Editor: Andrew Iwaniuk, University of Lethbridge, Canada
Received: May 13, 2013; Accepted: November 13, 2013; Published: December 18, 2013
Copyright: © 2013 Mattern et al. This is an open-access article distributed under the terms of the Creative Commons Attribution License, which permits unrestricted use, distribution, and reproduction in any medium, provided the original author and source are credited.
Funding: The Leiden Conservation Foundation provided financial support for the Polaris II cruise. All other expenses were covered by Otago University research grants. The funders had no role in study design, data collection and analysis, decision to publish, or preparation of the manuscript.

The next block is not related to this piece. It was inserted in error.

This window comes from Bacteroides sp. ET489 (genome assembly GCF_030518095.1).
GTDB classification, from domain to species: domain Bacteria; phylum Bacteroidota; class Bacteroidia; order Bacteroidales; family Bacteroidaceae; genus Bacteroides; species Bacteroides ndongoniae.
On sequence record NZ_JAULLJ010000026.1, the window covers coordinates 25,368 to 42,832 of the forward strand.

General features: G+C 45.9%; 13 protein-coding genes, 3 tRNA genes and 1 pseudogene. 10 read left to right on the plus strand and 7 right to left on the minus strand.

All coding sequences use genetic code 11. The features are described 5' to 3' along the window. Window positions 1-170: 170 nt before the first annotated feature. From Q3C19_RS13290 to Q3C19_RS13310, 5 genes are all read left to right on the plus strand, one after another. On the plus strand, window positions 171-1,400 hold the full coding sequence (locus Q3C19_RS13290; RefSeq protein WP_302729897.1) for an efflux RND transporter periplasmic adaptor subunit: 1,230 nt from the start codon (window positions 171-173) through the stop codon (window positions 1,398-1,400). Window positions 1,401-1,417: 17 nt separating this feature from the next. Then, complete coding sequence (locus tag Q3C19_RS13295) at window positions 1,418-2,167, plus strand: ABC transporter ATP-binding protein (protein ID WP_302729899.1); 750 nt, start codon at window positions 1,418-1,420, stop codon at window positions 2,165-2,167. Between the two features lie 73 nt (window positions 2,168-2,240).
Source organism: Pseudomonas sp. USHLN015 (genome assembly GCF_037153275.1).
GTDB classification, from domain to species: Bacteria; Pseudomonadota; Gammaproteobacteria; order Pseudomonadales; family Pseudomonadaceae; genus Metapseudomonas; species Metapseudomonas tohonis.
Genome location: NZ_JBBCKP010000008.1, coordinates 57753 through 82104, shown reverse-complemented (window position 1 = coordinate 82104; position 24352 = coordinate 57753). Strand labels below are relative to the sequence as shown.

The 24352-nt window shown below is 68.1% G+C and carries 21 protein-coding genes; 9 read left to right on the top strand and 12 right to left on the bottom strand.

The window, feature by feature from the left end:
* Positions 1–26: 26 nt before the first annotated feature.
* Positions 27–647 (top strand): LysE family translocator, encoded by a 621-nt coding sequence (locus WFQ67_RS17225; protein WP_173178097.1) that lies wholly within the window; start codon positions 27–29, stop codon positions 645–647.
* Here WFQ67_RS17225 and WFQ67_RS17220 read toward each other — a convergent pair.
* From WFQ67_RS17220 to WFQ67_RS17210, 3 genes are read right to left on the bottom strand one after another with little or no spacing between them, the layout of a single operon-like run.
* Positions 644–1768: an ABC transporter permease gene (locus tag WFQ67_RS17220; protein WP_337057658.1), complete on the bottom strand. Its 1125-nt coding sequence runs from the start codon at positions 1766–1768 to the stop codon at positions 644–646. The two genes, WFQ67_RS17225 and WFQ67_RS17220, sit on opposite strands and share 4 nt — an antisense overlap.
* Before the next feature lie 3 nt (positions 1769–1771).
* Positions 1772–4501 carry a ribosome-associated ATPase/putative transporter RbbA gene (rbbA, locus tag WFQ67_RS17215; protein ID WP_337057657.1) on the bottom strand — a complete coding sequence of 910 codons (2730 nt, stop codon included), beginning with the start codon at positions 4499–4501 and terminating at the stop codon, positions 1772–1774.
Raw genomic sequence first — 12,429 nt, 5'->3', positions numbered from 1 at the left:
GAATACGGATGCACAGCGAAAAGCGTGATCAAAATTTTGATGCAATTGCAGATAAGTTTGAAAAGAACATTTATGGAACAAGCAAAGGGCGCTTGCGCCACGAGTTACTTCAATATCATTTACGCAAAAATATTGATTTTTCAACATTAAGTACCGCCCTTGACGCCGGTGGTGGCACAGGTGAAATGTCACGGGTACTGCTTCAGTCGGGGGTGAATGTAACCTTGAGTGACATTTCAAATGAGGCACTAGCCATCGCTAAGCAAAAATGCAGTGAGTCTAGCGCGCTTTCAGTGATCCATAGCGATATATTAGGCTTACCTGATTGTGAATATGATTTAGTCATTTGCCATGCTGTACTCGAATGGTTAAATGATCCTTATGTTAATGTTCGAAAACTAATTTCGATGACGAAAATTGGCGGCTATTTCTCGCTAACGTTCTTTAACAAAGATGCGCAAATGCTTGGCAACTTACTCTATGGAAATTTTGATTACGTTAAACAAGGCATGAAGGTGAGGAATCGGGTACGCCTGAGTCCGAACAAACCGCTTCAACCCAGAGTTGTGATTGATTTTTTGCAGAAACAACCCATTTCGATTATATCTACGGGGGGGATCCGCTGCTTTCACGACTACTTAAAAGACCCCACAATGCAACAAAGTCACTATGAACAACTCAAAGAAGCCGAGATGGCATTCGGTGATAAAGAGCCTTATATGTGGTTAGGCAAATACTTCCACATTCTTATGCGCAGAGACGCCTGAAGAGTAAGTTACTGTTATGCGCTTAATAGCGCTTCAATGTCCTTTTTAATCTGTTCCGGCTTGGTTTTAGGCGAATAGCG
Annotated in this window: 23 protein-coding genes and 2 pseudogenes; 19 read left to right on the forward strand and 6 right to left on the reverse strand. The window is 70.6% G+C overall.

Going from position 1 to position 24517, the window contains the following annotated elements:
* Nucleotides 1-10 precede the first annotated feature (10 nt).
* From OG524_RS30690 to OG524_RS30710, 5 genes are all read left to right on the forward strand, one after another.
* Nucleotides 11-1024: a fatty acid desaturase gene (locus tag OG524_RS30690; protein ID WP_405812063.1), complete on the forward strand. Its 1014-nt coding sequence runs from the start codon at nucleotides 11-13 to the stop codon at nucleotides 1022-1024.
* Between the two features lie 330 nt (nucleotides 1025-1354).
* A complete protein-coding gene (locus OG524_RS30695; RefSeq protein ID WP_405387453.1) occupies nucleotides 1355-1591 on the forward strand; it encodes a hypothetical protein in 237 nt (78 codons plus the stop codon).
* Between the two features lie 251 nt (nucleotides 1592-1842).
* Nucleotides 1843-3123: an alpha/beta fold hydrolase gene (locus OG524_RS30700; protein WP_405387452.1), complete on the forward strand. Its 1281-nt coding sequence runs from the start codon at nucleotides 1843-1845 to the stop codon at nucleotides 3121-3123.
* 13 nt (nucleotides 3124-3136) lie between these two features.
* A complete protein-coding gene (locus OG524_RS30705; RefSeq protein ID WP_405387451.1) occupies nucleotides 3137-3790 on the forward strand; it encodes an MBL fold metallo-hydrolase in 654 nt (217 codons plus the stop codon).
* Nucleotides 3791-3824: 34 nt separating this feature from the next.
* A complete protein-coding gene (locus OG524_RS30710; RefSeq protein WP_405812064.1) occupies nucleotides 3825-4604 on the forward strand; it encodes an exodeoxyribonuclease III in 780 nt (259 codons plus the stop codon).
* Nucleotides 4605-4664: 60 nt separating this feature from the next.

Competing interests: The authors have declared that no competing interests exist.
Free-ranging marine predators rarely search for prey along straight lines . Productivity and associated prey assemblages are heterogeneously distributed, requiring complex search strategies for success [2,3]. Foraging patterns generally resemble “Lévi-walks” where episodes of frequent, seemingly random course changes are interspersed with linear reorientation movements [1,3]. However, when travelling to foraging locations straight line movements are more common as deviations from a heading will prolong travel times and energy expenditure . In order to maintain a linear course, animals must utilise environmental features for orientation . The earth’s magnetic field, olfaction and/or sun and star compass all may provide important cues, at least in long distance movements .